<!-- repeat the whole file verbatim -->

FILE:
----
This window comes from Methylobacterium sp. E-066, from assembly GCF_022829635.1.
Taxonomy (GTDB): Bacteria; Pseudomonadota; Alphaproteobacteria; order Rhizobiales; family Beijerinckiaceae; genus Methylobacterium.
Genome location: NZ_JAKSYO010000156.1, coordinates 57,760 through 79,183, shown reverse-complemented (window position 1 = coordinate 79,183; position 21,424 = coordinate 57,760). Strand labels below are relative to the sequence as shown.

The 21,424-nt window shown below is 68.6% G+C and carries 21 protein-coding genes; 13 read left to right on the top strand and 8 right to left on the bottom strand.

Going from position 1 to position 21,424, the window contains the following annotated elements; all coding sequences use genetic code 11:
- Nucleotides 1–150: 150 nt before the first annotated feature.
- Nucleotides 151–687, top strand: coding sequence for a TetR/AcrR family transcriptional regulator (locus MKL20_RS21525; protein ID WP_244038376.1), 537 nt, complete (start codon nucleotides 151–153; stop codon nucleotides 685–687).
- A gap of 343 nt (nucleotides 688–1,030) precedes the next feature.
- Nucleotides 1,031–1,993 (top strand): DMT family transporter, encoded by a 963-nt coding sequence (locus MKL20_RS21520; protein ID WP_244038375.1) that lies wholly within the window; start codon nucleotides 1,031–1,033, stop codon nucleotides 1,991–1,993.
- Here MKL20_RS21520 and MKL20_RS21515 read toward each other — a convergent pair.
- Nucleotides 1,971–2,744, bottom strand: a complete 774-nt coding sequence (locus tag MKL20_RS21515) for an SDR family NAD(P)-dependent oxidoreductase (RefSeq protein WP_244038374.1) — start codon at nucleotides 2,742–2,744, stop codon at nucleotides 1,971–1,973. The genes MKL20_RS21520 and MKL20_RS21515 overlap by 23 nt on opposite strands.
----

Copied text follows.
This window comes from Methylobacterium sp. E-066, from assembly GCF_022829635.1.
Taxonomy (GTDB): Bacteria; Pseudomonadota; Alphaproteobacteria; order Rhizobiales; family Beijerinckiaceae; genus Methylobacterium.
Genome location: NZ_JAKSYO010000156.1, coordinates 57,760 through 79,183, shown reverse-complemented (window position 1 = coordinate 79,183; position 21,424 = coordinate 57,760). Strand labels below are relative to the sequence as shown.

The 21,424-nt window shown below is 68.6% G+C and carries 21 protein-coding genes; 13 read left to right on the top strand and 8 right to left on the bottom strand.

Going from position 1 to position 21,424, the window contains the following annotated elements; all coding sequences use genetic code 11:
- Nucleotides 1–150: 150 nt before the first annotated feature.
- Nucleotides 151–687, top strand: coding sequence for a TetR/AcrR family transcriptional regulator (locus MKL20_RS21525; protein ID WP_244038376.1), 537 nt, complete (start codon nucleotides 151–153; stop codon nucleotides 685–687).
- A gap of 343 nt (nucleotides 688–1,030) precedes the next feature.
- Nucleotides 1,031–1,993 (top strand): DMT family transporter, encoded by a 963-nt coding sequence (locus MKL20_RS21520; protein ID WP_244038375.1) that lies wholly within the window; start codon nucleotides 1,031–1,033, stop codon nucleotides 1,991–1,993.
- Here MKL20_RS21520 and MKL20_RS21515 read toward each other — a convergent pair.
- Nucleotides 1,971–2,744, bottom strand: a complete 774-nt coding sequence (locus tag MKL20_RS21515) for an SDR family NAD(P)-dependent oxidoreductase (RefSeq protein WP_244038374.1) — start codon at nucleotides 2,742–2,744, stop codon at nucleotides 1,971–1,973. The genes MKL20_RS21520 and MKL20_RS21515 overlap by 23 nt on opposite strands.